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Iris Apfel Doesn’t Care What You Had For Lunch, Who You’re Sleeping With

Before feting her new project with Le Bon Marché, the New York icon sounds off about social media, fashion’s decline, and more

When Iris Apfel comes to town, Paris pays attention. Just last night, Azzedine Alaïa hosted an intimate dinner in her honor. And while that alone might seem like motive enough to jump on a seven hour flight, the initial reason the 94-year-old interior designer-turned-fashion icon traveled to the City of Light was to fete Iris in Paris, her new collaboration with Le Bon Marché. Featuring an illustrated window display, an exhibition of some of Apfel’s most memorable ensembles, and a range of products that includes jewelry, handbags, and iterations of her signature saucer-like glasses, the project is not to be missed (so pop by before it wraps on April 16). Before her bash at the department store, we met up with Apfel at Saint Germain’s Hotel Sofitel. Holding court in the lobby, she donned a graphic black and white ensemble comprising vintage trousers, beads and bangles the size of her head, black glasses, black sneakers, and a Gianfranco Ferré top. Here, the famously unfiltered tastemaker talks her latest collaboration, her hatred of social media, Alber Elbaz’s departure from Lanvin, and how fashion has helped her cope during one of the most difficult periods of her life. 

Katharine K. Zarrella: When did you arrive in Paris?

Iris Apfel: Yesterday.

KZ: A little jet-lagged?

IA: Oh, I don’t know. I was tired before I came.

KZ: Do you remember the first time you came to Paris? 

IA: Oh, yeah. I wouldn’t forget that. I came here first in ’52 and I was enchanted. It was very different then. You had to go to restaurants early. Last night we got to the restaurant at about 8:30 and we were the only ones there. As we were leaving, people started to come in. People eat much later. I think when people eat so late it’s a sign of a degenerating society. 

KZ: Why’s that? 

IA: Well, because people go to bed so late and get up the next day and go to work. If they get up then they take a siesta and they’re tired when they get up. It doesn’t make any sense. 

KZ: I’m very excited about your project with Le Bon Marché. How did it come about?

IA: Well, they called me up and said they wanted to do something. I was very flattered because I think it’s certainly the greatest department store in Europe, but probably in the world. We have a lot of big department stores [in the States], but not at such a level. 

KZ: How do you feel about seeing your likeness everywhere and having all these major brands and institutions asking to work with you?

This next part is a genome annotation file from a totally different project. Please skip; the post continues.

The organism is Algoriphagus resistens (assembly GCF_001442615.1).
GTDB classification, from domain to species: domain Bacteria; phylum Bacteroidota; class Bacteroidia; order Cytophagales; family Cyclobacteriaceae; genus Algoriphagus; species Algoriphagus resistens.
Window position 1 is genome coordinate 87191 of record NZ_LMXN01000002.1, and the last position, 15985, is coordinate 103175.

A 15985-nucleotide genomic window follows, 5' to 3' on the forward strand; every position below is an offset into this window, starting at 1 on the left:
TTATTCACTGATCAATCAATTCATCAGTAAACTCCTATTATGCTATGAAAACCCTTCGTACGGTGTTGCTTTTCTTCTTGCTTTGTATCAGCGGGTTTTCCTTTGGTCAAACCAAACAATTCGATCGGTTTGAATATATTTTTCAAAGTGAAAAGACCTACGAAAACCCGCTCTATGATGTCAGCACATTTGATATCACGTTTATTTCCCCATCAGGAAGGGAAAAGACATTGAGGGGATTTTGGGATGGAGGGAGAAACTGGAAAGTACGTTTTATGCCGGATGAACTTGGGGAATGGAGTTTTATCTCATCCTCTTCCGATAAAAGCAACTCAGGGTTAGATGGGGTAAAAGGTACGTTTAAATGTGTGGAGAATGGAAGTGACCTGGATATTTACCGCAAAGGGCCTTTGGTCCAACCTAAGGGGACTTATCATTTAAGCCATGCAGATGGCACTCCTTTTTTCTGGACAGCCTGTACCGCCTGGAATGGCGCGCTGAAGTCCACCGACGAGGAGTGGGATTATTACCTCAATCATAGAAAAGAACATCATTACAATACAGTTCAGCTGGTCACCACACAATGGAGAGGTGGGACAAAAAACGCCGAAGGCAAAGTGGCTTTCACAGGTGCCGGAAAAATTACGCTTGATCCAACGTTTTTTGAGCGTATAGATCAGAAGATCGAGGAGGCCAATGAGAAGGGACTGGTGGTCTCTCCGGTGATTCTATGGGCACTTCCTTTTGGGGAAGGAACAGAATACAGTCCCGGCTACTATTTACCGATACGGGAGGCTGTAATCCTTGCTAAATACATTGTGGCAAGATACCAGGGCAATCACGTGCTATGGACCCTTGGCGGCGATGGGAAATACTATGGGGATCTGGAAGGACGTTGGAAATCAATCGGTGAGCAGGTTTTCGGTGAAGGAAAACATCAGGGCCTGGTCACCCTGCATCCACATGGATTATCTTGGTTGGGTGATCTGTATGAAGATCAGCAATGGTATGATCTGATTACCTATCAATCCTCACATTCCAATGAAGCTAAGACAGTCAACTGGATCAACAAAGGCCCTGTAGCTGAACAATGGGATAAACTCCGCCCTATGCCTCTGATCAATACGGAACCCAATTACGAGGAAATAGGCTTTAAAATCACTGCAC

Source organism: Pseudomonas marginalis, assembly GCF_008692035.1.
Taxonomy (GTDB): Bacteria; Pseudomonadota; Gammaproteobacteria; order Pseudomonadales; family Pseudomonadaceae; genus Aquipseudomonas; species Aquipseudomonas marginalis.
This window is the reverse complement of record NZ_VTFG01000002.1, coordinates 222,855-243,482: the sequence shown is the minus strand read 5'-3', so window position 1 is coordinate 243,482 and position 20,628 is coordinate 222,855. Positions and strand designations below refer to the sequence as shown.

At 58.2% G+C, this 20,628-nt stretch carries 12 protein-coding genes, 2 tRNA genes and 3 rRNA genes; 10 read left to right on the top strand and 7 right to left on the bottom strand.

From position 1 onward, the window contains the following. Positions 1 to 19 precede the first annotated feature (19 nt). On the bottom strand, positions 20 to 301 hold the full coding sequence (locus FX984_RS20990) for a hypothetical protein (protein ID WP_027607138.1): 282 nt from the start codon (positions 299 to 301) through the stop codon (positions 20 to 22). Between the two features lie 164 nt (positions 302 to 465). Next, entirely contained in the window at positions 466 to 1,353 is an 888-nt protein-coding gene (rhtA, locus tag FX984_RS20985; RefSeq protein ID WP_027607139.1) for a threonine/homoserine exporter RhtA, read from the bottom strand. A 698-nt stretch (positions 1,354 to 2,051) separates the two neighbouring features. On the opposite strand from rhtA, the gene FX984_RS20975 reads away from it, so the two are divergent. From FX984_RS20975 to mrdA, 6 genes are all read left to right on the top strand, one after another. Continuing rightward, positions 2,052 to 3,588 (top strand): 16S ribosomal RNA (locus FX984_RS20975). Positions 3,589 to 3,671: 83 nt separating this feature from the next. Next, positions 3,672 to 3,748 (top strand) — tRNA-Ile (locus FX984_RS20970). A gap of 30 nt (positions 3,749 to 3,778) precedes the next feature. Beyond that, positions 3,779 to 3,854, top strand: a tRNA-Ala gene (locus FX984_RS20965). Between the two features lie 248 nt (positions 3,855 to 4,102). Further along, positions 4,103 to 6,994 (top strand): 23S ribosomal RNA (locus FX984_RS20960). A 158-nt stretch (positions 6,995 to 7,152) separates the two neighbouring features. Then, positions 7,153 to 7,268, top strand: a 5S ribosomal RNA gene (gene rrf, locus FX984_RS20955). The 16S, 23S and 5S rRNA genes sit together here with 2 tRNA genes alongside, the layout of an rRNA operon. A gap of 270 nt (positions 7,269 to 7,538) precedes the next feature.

IA: It’s fun. I like it. 

KZ: Did you ever expect…

IA: Oh, God no. How would I expect such a stupid thing?

KZ: In addition to the exhibition, you created some objects for Le Bon Marché. 

IA: There are a few objects that we’re selling. We did a mug, a tote bag, a scarf, my iconic handbag, some simple jewelry with heavy beads, and glasses. And my husband loved these great big black evening bow ties. They’re like butterfly ties and you can’t get them anymore, so we made those. What else did we make? A coffee table book. Some cards that are fun. They’re illustrations of what the windows are like. They’re amusing. But I didn’t invent penicillin or anything like that. 

KZ: I’m curious about the story behind your signature glasses. 

IA: There’s no special story except that, even as a kid, I loved spectacle frames. I would go to markets and every time I saw an interesting pair, I’d buy the frames. Every once in a while I would take them out and try them on, and I thought they were great accessories. Sometimes I would take out the lenses and just wear the frames, and when I finally needed glasses, I took the biggest pair and had my lenses put in. Everybody would say to me, “Why are you wearing such large ones?” And I got bored with it, so to shut ’em up I said, “The bigger to see you with.” 

KZ: And now big frames are the hottest things on the market.  

IA: They’re only about 50 years too slow. 

KZ: You’re a diehard New Yorker. Which city do you think is the true fashion capital, New York or Paris? 

IA: I don’t think there’s a fashion capital anymore. 

KZ: Why not? And how do you think fashion’s changed since you first became interested in it?

IA: A lot of reasons. It’s not the same as it used to be. People are getting lazier and lazier and sloppier and sloppier. And nobody cares. I don’t think people have the same passion about doing anything. Young people don’t want to start at the bottom. Everybody wants the corner office or the red carpet immediately. And if you don’t start at the bottom with a craft or an art, you can’t get anywhere in life. I think a lot of these kids are media freaks or one-trick ponies. They go to a vintage store and buy something and change the buttons and voila

KZ: Do you pay attention to what goes down the runways?

IA: Not very much anymore. I really don’t have the time. And it’s just not the same. When something goes down the runway now, everybody looks alike. And lately, they all look like they’re wearing nightgowns.

KZ: Earlier, you mentioned that you felt like no one cares about fashion and craftsmanship anymore. Why is it important to care about fashion?